ترامب يوقع على عقوبات جديدة ضد حزب الله/White House: The President Just Signed This Law to Isolate Hezbollah/U.S. Sanctions on Iran Put Financial Pressure on Hizbullah اسوشيتد برس: العقوبات الأميركية على إيران تتسبب بضغوطات مالية على حزب الله

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ترامب يوقع على عقوبات جديدة ضد حزب الله
اسوشيتد برس/26 تشرين الأول/18

وقع الرئيس الاميركي دونالد ترامب قانوناً أقره الكونغرس يقضي بعقوبات إضافية ضد حزب الله. ولقد جاء توقيع ترامب خلال مراسم إحياء الذكرى 35 لعملية تفجير مقر مشاة البحرية الأميركية في بيروت. وخلال كلمة له للمناسبة، حذّر ترامب قادة الحزب من أن بلاده “لن تنسى أبداً ما حدث لجنودها في ذلك اليوم”، في إشارة إلى مقتل 241 مقاتلاً، بينهم 220 جندياً أميركياً من قوات “المارينز” و20 جندياً من أفراد الخدمة الآخرين، بالإضافة إلى عشرات آخرين من جنود من القوات الدولية لكل من بريطانيا وفرنسا وإيطاليا. وتوعّد “بفرض إجراءات إضافية تستهدف” ما أسماه “تفكيك الأنشطة الإرهابية لحزب الله”. وفي التفاصيل، وبحسب ما أوردت صحيفة “الاخبار” أن الكونغرس مرّر قبل حوالى الأسبوعين مشروع القانون الذي يفرض عقوبات جديدة ضد الحزب، والتي “تهدف إلى الحد من قدرته على جمع الأموال وتجنيد عناصر له، إضافة إلى زيادة الضغط على المصارف التي تتعامل معه وعلى البلدان التي تدعمه، وعلى رأسها إيران”. وتمنع العقوبات الجديدة أي شخص يدعم الحزب مادياً أو بطرق أخرى من دخول الولايات المتحدة. كذلك، يعطي القانون الرئيس الأميركي صلاحية رفع حظر إعطاء تأشيرات الدخول بشرط أن يبلّغ الكونغرس بقراره في فترة لا تتجاوز ستة أشهر، وعلى أن يقدم أدلة للكونغرس تشير إلى أن قراره يصب في مصلحة الأمن القومي الأميركي. ويلزم القانون الإدارة بتقديم تقرير علني يوضح أصول القيادات في حزب الله وشركائها، بمن فيهم نوّاب من الحكومة اللبنانية المتحالفون معها، وتحديد ما إذا كان يجب إدراج نواب حزب الله على لائحة “داعمي الإرهاب”. كما يفرض المشروع عقوبات على داعمي بيت المال، وجهاد البناء، ومجموعة دعم المقاومة، وقسم العلاقات الخارجية للحزب، وقسم الأمن الخارجي للحزب، وتلفزيون “المنار”، وإذاعة “النور” و”المجموعة الإعلامية اللبنانية”.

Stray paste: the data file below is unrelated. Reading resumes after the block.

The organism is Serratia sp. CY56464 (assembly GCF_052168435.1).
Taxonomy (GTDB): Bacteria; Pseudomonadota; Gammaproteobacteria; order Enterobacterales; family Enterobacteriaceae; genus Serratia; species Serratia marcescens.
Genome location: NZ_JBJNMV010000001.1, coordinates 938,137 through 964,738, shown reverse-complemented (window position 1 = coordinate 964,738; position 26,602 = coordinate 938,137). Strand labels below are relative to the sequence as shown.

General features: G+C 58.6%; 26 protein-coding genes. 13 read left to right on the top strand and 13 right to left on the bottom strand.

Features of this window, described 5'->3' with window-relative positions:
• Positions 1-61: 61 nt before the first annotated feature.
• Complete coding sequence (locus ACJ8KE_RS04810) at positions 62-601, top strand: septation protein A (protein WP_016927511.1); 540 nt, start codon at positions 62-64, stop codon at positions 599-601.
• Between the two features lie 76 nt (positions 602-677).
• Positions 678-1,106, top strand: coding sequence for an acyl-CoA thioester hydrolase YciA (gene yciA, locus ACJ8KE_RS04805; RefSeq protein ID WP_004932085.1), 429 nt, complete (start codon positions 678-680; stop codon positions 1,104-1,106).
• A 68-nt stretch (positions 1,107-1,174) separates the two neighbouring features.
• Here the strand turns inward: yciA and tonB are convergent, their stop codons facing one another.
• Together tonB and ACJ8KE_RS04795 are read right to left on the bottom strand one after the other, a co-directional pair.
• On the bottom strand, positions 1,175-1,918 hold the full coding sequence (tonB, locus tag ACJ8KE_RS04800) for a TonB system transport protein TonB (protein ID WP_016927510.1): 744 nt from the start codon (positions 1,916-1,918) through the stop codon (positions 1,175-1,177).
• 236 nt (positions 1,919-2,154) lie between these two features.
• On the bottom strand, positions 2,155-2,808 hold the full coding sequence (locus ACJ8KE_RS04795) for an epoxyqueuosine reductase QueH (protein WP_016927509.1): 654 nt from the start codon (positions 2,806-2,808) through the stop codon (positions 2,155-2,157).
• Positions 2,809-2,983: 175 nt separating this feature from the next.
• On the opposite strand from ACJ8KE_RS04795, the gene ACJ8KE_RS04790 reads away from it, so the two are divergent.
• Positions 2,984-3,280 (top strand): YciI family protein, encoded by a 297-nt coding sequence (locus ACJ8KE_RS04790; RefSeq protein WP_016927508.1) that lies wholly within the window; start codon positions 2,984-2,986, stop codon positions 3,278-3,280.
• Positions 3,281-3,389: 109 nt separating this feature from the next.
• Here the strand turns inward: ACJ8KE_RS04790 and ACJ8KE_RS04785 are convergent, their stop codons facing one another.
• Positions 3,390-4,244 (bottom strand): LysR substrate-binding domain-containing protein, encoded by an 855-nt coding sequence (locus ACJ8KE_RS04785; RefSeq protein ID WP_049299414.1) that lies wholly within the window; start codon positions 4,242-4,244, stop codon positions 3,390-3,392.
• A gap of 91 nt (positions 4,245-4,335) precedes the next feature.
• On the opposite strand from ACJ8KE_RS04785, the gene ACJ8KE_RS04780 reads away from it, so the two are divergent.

ترامب يوقع قانونا جديداً ضد حزب الله يحرج الحكومة والحلفاء
جنوبية 26/ جنوبية/18/ما الجديد الذي يحمله القانون الجديد الذي وقعه الرئيس الأميركي دونالد ترامب ضد حزب الله؟
العقوبات الأميركية الجديدة ليست على حزب الله، بل على المتعاونين معه، فهذه المرة يركز قانون العقوبات الذي اقره الكونغرس على المتعاونين من مؤسسات رسمية مع حزب الله والذي وقعه دونالد ترامب اليوم (الجمعة) في أجواء الذكرى السنوية لتفجير مقر المارينز ومقر المظليين الفرنسيين في بيروت بتشرين الأول (أكتوبر) عام 1983 ، وقبل أيام من بدء تنفيذ الحزمة الجديدة من العقوبات على ايران في مطله الشهر المقبل، الجديد في القانون انه يتيح للرئيس الأميركي تحديد الجهات المستهدفة دون الرجوع الى الكونغرس ومن ضمنها حكومات او أي جهات رسمية، ما يعني ان الحكومة اللبنانية فضلا عن الحكومة السورية هما الأكثر عرضة لمخاطر العقوبات، وبالتالي فان السؤال الذي يطرح على هذا الصعيد، هل أن واشنطن تتجه الى اتخاذ إجراءات ضد الحكومة اللبنانية في المرحلة المقبلة، أم أن الرئيس ترامب سيعمد الى استخدام القانون في سبيل تحقيق اهداف معينة من دون أن يضطر الى تطبيقه. الجديد في هذه العقوبات أيضا، أن التعامل مع حزب الله يطرح أسئلة حول إمكانية تنفيذها على مؤسسات رسمية كالمجالس البلدية على سبيل المثال، لاسيما تلك التي يديرها حزب الله سواء في الجنوب او البقاع او الضاحية الجنوبية وغيرها، فضلا عن المتعاملين مع مؤسسات إعلامية تابعة لحزب الله بطريقة مباشرة او غير مباشرة، وغيرها من مؤسسات التي تتواصل مع حزب الله سواء كانت سياسية او رسمية. العقوبات في مضمونها كارثي في حال جرى تطبيقة، وسيكون كذلك على لبنان من الناحية الاقتصادية، ربما يراهن بعض المسؤولين في لبنان على عدم قيام الإدارة الأميركية بتطبيقه حرفياً، لأسباب تقديرية هم يرونها، لكن ماذا لو طبق الاميركيون العقوبات فكيف سيتعامل اركان السلطة معها؟ الأرجح أن العقوبات التي ستنفذها واشنطن، هي ليست عقوبات من طبيعة عقابية او انتقامية، بل يمكن ان تشكل عنصراً حيوياً في عملية الدفع من أجل نقل لبنان من ثنائية الدولة-الدويلة، وسيطرة الميليشيا الى الدولة الواحدة، وقد لا تحقق هذه العقوبات هذا الهدف، فحينها ستكون النتيجة المزيد من انتقال لبنان الى صفوف الدول المارقة. المهمة المطروحة على ما تبقى من الدولة اللبنانية هو الإجابة على سؤال هل لبنان دولة مؤسسات وذات سيادة ام هي دولة للاستخدام من قبل سلطة حزب الله، هذا السؤال الجوهري الذي صار ملحاً اكثر من أي وقت مضى هو ما سيقرر اثر العقوبات وحجمه فضلا عن الاضطرار الى تطبيقه. وكان مجلس الشيوخ الأمريكي صوّت على مشروع قانون في الثاني عشر من الجاري، وسبقه تصويت في مجلس النواب في أيلول. واستهدف القانون كل من يمول الميليشيات ويزودها بالأسلحة، وهو نسخة معززة من عقوبات سابقة، لكنها أقسى.